Being big fans of the label, we established a column devoted to these unusual gems. Thus “The Archivist” was born — a semi-monthly look at some of the best, boldest and most batshit motion pictures the Shield has to offer. Some of these will be recent additions to the collection, while others will be titles that have been available for awhile. With thousands of films procurable on Warner Archive (and more being added every month), there’s no possible way we’ll get to all of them. But trust me when we say we’re sure going to try.
2016 was the year of Bogey and Bacall for Warner Archive, who released Key Largo and The Big Sleep early in the year (which I covered in a previous edition of The Archivist) and followed up with balance of the famous couple’s costarring features, their first appearance together in To Have And Have Not, and edgy noir thriller Dark Passage.
To Have And Have Not (1944)
This is it; the one where it all began. Bogart and Bacall met and fell in love working on this film, and their chemistry on screen became the stuff of legend.
Thematically, the film returns to something of a recurring element in Bogart’s films of the era: the heroism of the French Resistance against the Axes — notably evident in Passage To Marseille and of course most famously in Casablanca.
Comparisons to Casablanca don’t end there. To Have And Have Not similarly takes place in a resort locale (Martinique), somewhat on the periphery of the war but not immune to its effects. Bogart is in familiar territory as fishing boat captain Harry Morgan, once again just trying to make a living while remaining a neutral agent on the heated political spectrum.
Because of his captaincy, Harry’s activist friends continually pester him to help them with their operations, often in need of smuggling materials or people quietly. He steadfastly refuses, but despite his resistance, a number of new developments cause him to reconsider his neutrality. New pro-German factions have taken over the colony under the harsh leadership of Vichy French Captain Renard (Bogart oft-collaborator Dan Seymour), and their bullying ways begin to harden his resolve. Meanwhile, he strikes up a relationship with Marie (Bacall), a new girl in town. The pair hit it off marvelously, but she may have an even bigger impact on him than he expects.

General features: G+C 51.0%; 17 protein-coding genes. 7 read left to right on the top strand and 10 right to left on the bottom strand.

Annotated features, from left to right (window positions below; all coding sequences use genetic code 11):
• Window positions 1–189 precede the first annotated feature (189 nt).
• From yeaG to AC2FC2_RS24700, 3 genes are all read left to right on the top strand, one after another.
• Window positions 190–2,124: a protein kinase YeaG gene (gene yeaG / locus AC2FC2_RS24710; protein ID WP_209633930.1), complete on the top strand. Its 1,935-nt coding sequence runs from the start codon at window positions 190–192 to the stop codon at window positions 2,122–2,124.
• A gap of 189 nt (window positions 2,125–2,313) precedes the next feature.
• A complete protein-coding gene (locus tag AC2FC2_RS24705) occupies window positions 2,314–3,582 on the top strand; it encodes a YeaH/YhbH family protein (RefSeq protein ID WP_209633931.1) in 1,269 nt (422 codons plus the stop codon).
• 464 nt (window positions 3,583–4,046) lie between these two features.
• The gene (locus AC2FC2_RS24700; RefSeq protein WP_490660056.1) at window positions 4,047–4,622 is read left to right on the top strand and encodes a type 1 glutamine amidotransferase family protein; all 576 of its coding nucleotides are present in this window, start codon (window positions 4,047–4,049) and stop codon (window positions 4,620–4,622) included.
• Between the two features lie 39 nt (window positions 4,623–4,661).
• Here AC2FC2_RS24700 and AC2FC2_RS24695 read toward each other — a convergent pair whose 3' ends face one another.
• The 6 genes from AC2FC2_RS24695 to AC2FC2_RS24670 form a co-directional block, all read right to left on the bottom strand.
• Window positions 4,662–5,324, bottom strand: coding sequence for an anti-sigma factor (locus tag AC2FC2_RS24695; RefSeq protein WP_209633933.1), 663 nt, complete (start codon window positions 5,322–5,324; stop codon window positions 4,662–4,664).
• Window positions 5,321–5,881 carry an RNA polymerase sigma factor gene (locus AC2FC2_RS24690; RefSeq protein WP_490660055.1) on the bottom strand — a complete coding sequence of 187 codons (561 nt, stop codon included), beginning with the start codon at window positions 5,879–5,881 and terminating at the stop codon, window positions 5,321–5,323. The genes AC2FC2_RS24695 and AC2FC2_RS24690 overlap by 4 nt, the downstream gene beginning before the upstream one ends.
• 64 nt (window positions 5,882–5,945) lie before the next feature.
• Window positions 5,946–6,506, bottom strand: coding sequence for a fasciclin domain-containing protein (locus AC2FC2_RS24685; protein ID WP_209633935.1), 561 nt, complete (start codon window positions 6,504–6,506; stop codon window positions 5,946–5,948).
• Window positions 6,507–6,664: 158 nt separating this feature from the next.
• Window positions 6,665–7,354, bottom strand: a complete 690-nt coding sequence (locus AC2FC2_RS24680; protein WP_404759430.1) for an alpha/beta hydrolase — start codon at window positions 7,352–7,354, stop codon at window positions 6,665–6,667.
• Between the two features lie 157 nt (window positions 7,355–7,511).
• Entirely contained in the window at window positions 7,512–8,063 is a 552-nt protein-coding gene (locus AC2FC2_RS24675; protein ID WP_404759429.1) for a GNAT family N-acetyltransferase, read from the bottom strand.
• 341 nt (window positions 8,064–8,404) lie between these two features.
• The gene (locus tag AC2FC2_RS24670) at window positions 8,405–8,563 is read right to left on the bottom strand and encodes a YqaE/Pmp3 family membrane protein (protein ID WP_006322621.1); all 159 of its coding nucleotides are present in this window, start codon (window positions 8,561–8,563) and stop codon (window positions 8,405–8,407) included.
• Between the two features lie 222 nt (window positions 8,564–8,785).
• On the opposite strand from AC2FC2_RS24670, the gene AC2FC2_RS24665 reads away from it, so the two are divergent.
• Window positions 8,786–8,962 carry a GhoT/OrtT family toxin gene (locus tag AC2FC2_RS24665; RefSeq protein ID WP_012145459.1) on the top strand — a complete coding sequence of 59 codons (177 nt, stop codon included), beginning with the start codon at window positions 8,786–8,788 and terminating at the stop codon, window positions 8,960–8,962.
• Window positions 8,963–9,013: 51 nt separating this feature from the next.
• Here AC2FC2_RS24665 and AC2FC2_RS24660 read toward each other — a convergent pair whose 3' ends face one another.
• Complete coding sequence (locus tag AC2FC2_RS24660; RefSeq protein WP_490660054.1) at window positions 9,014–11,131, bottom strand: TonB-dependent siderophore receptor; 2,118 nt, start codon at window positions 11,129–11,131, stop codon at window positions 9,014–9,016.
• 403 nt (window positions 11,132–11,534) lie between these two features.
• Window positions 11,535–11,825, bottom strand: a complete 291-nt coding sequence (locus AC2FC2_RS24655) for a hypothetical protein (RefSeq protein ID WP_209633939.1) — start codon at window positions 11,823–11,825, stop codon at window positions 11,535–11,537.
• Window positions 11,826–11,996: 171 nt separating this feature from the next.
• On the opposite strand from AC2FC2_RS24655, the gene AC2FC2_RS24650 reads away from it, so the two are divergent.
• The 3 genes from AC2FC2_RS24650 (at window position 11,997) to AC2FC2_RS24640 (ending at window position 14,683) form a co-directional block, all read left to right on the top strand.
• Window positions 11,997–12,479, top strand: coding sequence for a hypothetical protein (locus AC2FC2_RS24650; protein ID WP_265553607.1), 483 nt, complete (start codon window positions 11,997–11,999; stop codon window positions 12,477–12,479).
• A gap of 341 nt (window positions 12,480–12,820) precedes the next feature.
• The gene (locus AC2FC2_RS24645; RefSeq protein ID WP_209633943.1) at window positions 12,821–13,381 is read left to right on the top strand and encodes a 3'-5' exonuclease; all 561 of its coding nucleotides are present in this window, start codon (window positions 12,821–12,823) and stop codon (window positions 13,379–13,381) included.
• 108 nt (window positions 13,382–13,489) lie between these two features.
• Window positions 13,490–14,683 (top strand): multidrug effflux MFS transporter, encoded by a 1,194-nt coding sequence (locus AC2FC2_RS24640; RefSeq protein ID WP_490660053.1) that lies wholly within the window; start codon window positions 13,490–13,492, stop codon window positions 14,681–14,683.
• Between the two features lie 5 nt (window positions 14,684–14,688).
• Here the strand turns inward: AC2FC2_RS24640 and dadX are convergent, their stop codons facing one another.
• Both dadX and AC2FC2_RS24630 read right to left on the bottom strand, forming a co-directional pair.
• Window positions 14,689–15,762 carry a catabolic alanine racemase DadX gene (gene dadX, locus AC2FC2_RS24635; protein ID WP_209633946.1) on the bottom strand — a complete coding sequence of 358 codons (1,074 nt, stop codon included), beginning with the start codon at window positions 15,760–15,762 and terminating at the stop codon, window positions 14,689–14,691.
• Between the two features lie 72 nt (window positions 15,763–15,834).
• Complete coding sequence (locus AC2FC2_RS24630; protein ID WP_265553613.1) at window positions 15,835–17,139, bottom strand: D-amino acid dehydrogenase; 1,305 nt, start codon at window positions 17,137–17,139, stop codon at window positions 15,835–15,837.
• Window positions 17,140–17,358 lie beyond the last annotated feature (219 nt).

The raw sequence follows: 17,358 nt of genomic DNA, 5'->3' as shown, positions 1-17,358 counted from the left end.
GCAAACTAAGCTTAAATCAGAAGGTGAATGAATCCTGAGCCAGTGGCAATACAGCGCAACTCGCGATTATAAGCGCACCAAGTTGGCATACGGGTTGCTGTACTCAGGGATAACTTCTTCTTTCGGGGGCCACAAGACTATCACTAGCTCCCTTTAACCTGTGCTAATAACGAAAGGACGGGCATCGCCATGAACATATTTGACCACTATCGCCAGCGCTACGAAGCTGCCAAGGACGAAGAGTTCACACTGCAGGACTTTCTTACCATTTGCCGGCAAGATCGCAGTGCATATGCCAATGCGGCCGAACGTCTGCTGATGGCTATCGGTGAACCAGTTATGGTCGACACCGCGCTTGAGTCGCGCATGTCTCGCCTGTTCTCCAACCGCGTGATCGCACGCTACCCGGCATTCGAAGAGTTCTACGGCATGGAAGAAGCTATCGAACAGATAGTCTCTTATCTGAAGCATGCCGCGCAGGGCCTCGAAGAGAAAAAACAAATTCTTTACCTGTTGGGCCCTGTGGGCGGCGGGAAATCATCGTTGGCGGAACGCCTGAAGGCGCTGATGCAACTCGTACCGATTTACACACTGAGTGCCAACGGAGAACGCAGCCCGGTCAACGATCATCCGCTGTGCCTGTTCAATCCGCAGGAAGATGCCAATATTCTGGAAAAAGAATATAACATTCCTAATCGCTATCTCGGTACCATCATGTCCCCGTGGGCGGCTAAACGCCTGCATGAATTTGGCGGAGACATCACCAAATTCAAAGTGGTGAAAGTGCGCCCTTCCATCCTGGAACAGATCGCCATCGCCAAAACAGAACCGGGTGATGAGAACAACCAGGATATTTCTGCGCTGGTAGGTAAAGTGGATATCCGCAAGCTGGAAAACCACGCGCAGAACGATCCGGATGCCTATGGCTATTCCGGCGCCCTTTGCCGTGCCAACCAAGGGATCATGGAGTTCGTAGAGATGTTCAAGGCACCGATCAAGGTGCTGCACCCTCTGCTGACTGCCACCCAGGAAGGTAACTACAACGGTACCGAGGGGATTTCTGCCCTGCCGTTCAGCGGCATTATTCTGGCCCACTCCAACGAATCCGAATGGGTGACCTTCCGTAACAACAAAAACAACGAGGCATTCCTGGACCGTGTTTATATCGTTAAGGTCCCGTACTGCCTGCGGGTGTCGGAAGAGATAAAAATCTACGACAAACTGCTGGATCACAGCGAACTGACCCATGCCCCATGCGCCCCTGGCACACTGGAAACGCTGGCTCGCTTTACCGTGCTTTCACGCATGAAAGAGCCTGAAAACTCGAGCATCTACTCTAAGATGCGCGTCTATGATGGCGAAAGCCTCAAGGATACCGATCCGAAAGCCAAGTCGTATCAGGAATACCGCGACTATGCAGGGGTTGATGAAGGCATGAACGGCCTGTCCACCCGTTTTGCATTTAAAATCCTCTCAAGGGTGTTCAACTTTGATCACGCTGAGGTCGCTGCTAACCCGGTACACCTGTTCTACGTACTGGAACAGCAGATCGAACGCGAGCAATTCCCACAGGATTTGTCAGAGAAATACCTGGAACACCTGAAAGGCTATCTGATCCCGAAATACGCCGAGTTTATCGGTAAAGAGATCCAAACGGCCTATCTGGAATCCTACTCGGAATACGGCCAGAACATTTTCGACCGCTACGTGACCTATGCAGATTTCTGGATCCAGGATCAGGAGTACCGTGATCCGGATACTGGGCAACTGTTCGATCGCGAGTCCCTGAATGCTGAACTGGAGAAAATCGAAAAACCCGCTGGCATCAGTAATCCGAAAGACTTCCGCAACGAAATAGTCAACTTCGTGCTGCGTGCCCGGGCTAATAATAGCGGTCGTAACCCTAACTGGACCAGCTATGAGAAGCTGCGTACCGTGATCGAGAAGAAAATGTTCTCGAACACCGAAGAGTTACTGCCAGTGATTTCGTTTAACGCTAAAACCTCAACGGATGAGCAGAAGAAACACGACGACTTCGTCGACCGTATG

To Have And Have Not feels like familiar territory, but when the comparison is Casablanca, that’s not at all a bad thing. The film kicked off not only a solid screen pairing, but what is quite probably Hollywood’s most legendary romance.
Dark Passage (1947)
Critically panned when it debuted, Dark Passage is the B-side of this particular pairing. That said, I actually favored this solid thriller even more. Dark Passage succeeds not only as enjoyably pulpy fare, but in exploring some novel camera techniques and the idea of identity.
Bogart plays Vincent Parry, an escaped convict who resorts to an illegal facial reconstruction surgery to hide his identity. The film opens immediately following his escape from San Quentin, putting the viewer right in his shoes by employing a first person POV. He gets picked up by Irene Jansen (Bacall), who identifies and offers to help him. Her motivation for this isn’t immediately made clear, creating a point of interest to be explored later.
After his surgery, Parry again seeks out Irene to hole up and hide while his face heals. It becomes clear over the course of the conversations that Irene feels a strange connection with Parry, having closely followed his trial for the murder of his wife, and believed him to be framed and undone by malicious false testimony of Madge, a jealous ex-girlfriend with whom she is acquainted.
Parry’s troubles still aren’t over though, for he’s still being hounded and stalked by one or more unseen perpetrators.
Dark Passage is certainly not the kind of classically great masterpiece that Bogart’s best-known films are, but it’s undeniably shock-filled entertainment. The film succeeds wildly as pulp fare with its novel cinematography, lurid story, skeevy characters, revelatory mystery elements, and gut-churning body modification element.
To Have And Have Not and Dark Passage are both available now on Blu-ray from the Warner Archive Collection.
Special Features and Extras – To Have And Have Not
Bacall To Arms (6:13)
A 1946 Merrie Melodies short which is intriguing when it’s parodying Warner Brothers and making animated references to To Have And Have Not, but the whole thing ends in an unfortunate blackface caricature that will make any decent person bristle.
A Love Story: The Story Of To Have And Have Not (11:27)
A look at the film and the genesis of the famous Bogart-Bacall romance. Features commentary from Leonard Maltin, Eric Lax, and Robert Osborne.
Lux Radio Broadcast
Radio drama version of the story, featuring the film’s cast
Special Features and Extras – Dark Passage
Hold Your Breath And Cross Your Fingers (10:40)
A look at the film and the genesis of the famous Bogart-Bacall romance. Features the same squad of Leonard Maltin, Eric Lax, and Robert Osborne providing thoughts.
Slick Hare (7:54)
1947 cartoon short in which an impatient Humphrey Bogart insists that his waiter, Elmer Fudd, bring him a fried rabbit – unfortunately for Bugs Bunny.
To Have And Have Not and Dark Passage are wildly different experiences, but both are terrific films showcasing a legendary screen couple, and heartily recommended.